2015 Lexus NX 200t F Sport Review: A Japanese Take On The Luxury CrossoverReviews
The compact crossover segment is shaping up to be a highly attractive one for carmakers and Lexus are no exception to this. In January, UMW Toyota Motor Sdn Bhd launched the Lexus NX in Malaysia, which adds a Japanese option to the luxury crossover segment that includes the BMW X3 and Volvo XC60.
Available in five variants, the Lexus NX is a new model addition to Lexus’ vehicle lineup, sitting below the larger RX, making it a more attractive proposition if a large SUV is a little too unwieldy for yourself.
When it was launched, the NX also debuted an all-new 2.0-litre turbocharged petrol engine which makes it way to four of the five variants in Malaysia, with the exception being the hybrid NX 300h. Here we have the NX 200t F Sport, representing the sportiest of all five variants. Can the newcomer have something to offer in this niche luxury segment? That’s what we’re here to find out, but first…
The Lexus NX200t F Sport is priced at RM362,432.45 (OTR price without insurance with GST) which is quite a premium, but fret not as the entry-level model sans the ‘F Sport’ comes in at just RM287,198.66 which makes it even more affordable than the BMW X3 xDrive20i, which starts at RM325,800.
You also get quite a bit of kit for that money too, with a full suite of safety systems, infotainment, and powered seats at the front, along with a generous amount of interior space. Coupled with good build quality and a three-year warranty (or 100,000km, whichever first), the NX is good value if you’re looking to purchase a car in this segment.
As far as colour choices are concerned, six are made available with Exceed Blue ME reserved for this NX 200t F Sport (seen here is Saddle Tan).
- Engine: 2.0-litre four-cylinder twin-scroll turbo
- Transmission: Six-speed torque converter automatic, Dynamic Torque Control AWD
- Power: 235hp @ 4,500 to 5,600rpm
- Torque: 350Nm @ 1,650 to 4,000rpm
- 0-100km/h: 7.1 seconds
Driving a 2015 Lexus NX 200t F Sport:
Powering the NX 200t F Sport is an all-new 2.0-litre four-cylinder twin-scroll turbo petrol engine paired to a six-speed torque converter automatic with Dynamic Torque Control AWD. With 235hp and 350Nm of torque on tap, the NX is a very quick car, at times leaving you unaware of your current velocity when the accelerator pedal is leaned in just that little bit more.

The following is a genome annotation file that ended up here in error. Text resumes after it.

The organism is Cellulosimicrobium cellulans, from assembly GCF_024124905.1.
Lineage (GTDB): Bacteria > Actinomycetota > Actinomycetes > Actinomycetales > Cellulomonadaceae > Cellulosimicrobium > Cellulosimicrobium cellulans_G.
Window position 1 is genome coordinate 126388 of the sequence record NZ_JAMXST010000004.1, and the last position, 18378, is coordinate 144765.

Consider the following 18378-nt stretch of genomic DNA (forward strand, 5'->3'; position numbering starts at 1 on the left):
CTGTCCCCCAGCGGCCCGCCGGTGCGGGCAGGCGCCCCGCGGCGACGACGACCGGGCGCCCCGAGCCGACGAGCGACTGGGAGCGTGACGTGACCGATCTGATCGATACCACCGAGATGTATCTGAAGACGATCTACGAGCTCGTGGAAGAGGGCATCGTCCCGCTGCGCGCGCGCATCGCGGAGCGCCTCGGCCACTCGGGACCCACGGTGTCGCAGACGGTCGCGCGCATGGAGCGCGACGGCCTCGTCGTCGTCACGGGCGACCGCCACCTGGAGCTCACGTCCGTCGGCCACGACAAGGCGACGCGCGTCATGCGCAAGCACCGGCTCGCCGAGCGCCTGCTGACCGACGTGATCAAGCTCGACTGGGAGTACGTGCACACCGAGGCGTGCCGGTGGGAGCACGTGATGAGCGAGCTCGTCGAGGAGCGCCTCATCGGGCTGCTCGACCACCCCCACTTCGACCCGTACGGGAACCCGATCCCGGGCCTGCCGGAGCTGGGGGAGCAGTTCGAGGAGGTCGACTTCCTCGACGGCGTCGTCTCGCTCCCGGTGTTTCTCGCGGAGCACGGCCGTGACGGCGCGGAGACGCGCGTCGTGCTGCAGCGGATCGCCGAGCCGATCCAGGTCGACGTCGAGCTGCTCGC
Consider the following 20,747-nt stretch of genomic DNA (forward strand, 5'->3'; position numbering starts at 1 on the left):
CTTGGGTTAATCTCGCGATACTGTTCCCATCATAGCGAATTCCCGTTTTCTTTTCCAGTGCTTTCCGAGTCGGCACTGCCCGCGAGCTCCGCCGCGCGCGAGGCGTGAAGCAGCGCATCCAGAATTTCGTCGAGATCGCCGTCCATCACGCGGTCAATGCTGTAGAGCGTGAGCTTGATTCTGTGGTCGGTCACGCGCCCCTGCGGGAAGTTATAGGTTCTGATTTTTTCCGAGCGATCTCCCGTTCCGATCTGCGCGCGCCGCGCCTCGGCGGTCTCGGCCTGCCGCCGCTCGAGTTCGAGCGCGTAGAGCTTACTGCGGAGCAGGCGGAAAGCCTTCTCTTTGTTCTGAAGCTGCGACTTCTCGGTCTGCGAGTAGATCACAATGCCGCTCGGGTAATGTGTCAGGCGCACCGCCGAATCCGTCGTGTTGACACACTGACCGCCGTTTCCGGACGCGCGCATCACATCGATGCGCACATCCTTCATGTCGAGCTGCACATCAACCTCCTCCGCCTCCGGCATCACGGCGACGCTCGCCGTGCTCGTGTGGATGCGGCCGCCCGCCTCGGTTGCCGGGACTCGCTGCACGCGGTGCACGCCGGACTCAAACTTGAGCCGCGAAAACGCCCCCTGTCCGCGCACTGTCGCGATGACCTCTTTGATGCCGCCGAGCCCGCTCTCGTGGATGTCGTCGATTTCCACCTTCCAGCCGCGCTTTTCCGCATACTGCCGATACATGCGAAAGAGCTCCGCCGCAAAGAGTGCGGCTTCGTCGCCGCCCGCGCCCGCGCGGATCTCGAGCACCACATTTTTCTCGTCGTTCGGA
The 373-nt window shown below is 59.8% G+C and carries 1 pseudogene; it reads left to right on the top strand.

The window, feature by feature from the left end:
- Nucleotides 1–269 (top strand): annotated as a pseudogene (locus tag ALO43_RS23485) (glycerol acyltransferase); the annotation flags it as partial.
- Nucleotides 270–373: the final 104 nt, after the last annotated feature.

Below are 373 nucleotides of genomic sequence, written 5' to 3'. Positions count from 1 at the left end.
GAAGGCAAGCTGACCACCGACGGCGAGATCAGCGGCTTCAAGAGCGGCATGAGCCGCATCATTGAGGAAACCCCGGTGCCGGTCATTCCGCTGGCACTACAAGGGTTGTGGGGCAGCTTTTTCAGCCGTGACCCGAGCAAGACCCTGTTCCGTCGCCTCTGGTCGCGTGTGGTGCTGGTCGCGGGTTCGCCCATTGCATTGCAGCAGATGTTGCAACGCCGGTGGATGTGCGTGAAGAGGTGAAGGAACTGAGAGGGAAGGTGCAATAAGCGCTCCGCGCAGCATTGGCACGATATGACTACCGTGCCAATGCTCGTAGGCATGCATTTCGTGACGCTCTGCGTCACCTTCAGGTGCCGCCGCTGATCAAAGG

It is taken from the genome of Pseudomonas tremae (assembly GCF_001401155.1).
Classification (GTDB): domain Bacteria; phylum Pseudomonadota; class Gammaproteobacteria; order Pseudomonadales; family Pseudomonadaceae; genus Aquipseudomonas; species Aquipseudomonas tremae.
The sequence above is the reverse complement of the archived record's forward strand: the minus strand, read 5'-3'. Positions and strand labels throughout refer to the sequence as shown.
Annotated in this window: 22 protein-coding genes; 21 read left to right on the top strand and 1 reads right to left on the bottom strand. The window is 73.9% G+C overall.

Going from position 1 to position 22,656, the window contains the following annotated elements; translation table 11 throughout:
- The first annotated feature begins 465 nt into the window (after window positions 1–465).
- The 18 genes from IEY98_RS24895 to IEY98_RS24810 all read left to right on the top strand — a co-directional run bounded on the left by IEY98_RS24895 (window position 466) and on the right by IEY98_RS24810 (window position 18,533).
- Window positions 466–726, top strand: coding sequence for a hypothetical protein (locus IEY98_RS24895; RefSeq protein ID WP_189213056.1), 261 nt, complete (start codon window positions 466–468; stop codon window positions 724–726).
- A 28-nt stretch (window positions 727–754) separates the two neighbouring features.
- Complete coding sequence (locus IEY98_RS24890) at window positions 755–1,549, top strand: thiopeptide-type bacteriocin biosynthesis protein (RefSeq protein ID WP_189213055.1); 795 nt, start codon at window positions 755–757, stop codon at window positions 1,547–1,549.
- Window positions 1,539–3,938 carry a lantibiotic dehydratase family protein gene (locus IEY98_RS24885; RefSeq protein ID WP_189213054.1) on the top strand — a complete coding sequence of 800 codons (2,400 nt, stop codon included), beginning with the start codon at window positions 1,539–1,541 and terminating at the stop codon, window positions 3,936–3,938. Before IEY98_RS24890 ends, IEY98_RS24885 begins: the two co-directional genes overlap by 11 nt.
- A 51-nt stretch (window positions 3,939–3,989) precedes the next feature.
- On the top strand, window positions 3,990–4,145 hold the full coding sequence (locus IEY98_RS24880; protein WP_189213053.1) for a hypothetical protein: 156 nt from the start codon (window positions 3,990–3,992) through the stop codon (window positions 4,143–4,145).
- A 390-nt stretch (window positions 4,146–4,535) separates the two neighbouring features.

For a vehicle with a kerb weight of nearly 2 tonnes, the NX accomplishes the century sprint in just 7.1 seconds, and will hit a top speed of 200km/h. Power delivery is very progressive and immediate thanks to the twin-scroll turbos which makes it very easy to manage and call upon when you need that sudden burst of speed to overtake.
Touted as a raised sports car by Takeaki Kato, Chief Engineer for the Lexus NX, the 200t F Sport certainly has the going power, but it is still limited by its body shape and heft. The front suspension are MacPherson struts while the rear is a trailing arm type double wishbone, both of which are sports-tuned, and ensures the NX’s body roll is kept in check through the corners.
However, when tackling a corner at speed, there is a sense that the NX is just stepping out of its handling comfort zone. The Dynamic Torque Control AWD does attempt to keep things in check, varying the power sent to the rear wheels to switch between front-wheel drive and all-wheel drive as and when needed, and you can feel it in action as it tries to pivot the rear of the car back in line by sending more drive to the back.
The NX tries to be a raised sports car but a higher centre of gravity is the reason most sports cars are kept low. The NX is certainly a lot of fun to drive, but only up to a limit. (Does any of the press materials claim it to be a raised sports car? I think the thing to remember here is that it’s an SUV, and we shouldn’t encourage people to drive an SUV like a hot coupe or something. Your para is okay, just needs a little bit of a tone down)
The sports suspension is certainly appreciated for performance driving where firmness is required, but for day-to-day driving, especially when you consider the condition of our roads with its potholes and other random deformities, the NX does feel rather stiff, resulting a rough ride.